Find out what makes our logo so special!
East Maui Watershed Partnership
Allison Borell is the Community Outreach and Education Liaison with East Maui Watershed Partnership and is the project manager for the Maui Mauka Conservation Trainings. She has worked for EMWP since 2010 and with West Maui Mountains Watershed Partnership prior to that. She is the Hawai'i State Advocate for Leave No Trace and her prior experience as a hiking tour guide on Maui has been invaluable for designing an educational program to deliver to tour guides.
Maui Invasive Species Committee
Serena Fukushima is from Kaneʻohe, Oʻahu and has been the Public Relations and Education Specialist for the Maui Invasive Species Committee since November 2020. Her previous experience includes running internship programs at Haleakala National Park for middle school through college-aged students, and as the Program Manager for the Na Hua Hoʻohuli i ka Pono conservation leadership intern program. She holds a Bachelor's Degree in Environmental Studies, and a Graduate Degree in Education, both from the University of Hawaiʻi at Manoa.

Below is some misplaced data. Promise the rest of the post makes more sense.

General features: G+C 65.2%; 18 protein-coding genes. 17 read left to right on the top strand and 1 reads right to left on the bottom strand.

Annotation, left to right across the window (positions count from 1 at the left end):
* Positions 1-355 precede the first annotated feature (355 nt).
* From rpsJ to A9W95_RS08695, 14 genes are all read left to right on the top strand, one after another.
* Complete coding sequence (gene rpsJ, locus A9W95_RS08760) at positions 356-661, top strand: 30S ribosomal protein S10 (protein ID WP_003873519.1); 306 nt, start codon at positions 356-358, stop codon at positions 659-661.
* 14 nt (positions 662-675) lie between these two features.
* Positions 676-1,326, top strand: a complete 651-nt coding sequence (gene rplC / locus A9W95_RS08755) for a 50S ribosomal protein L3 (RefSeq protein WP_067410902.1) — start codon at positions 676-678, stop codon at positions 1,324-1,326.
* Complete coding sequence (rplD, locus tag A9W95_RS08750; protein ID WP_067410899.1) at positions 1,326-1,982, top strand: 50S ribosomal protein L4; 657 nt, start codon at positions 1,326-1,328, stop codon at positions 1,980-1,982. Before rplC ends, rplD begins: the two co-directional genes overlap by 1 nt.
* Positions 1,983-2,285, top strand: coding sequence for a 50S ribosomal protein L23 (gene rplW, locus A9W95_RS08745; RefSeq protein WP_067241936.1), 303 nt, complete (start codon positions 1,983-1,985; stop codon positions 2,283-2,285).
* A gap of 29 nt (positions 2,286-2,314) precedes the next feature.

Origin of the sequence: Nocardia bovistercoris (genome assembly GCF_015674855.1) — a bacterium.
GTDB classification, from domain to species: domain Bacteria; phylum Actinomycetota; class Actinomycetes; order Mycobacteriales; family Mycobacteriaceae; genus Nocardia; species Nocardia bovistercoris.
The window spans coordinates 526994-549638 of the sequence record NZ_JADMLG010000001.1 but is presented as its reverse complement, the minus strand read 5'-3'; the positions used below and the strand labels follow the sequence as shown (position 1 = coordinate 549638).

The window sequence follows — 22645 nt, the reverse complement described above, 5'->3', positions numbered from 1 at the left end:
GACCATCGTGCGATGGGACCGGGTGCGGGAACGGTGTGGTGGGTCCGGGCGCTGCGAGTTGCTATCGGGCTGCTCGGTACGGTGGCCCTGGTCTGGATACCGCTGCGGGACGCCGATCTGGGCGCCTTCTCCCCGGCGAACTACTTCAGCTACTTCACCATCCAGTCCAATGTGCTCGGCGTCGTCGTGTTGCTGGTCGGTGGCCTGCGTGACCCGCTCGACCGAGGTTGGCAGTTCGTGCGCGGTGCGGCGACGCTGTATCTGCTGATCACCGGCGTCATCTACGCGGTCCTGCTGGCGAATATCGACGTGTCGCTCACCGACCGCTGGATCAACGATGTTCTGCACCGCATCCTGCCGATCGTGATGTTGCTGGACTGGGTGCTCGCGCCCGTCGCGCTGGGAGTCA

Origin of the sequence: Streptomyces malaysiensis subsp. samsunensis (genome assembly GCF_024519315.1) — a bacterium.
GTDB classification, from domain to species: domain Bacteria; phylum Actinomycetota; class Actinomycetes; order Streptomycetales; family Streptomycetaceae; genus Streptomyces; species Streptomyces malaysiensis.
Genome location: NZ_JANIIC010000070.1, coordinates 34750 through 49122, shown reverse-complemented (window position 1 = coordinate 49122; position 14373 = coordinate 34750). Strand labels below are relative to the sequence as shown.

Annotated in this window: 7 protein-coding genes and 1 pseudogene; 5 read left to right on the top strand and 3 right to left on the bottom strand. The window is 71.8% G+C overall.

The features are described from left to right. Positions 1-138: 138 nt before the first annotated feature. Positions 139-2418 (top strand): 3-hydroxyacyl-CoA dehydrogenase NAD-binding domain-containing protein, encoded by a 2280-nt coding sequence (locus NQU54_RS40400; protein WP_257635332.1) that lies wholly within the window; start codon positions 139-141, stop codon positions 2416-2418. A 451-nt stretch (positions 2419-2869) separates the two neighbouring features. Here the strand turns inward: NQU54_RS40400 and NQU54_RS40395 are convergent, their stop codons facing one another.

Maui Forest Bird Recovery Project
Rachel Kingsley is the Hawaiian Forest Bird Outreach and Education Associate for Maui Forest Bird Recovery Project and the ʻAlala Project. Rachel joined the team at MFBRP in 2021 bringing with her background knowledge of native Hawaiian birds. She began working with Hawaiian birds on Hawaiʻi Island in 2008. In 2017 Rachel joined The ʻAlala Project as the Education and Outreach Associate to help share the story of ʻAlala and participate in the ongoing reintroduction efforts of ʻAlala.
Each element of our logo has an associated ʻolelo noʻeau and statement.
Malia paha he iki ‘unu, pa‘a ka pōhaku nui ‘a‘ole e ka‘a
Perhaps it is the small stone that can keep the big rock from falling.
As the keystone species of the watershed, ʻōhiʻa supports the entire ecosystem.
Hahai no ka ua I ka ulua ʻau
The rain always follows the forest
Native forests increase cloud water capture by 30%
Ke kumu lehua muimui I ka manu
A lehua in bloom attracts birds as an attractive person draws the attention of others.
From 1 bird came 54. Only 26 are left today.
He waʻa he moku, he moku he waʻa
The canoe is an island, an island is a canoe.
We call you into action to malama “your canoe”
ʻAʻohe mālama, pau I ka ʻiole
If you do not take care of your possessions, it will be stolen by rats/he will not suffer losses
A new pest reaches Hawaii every 18 days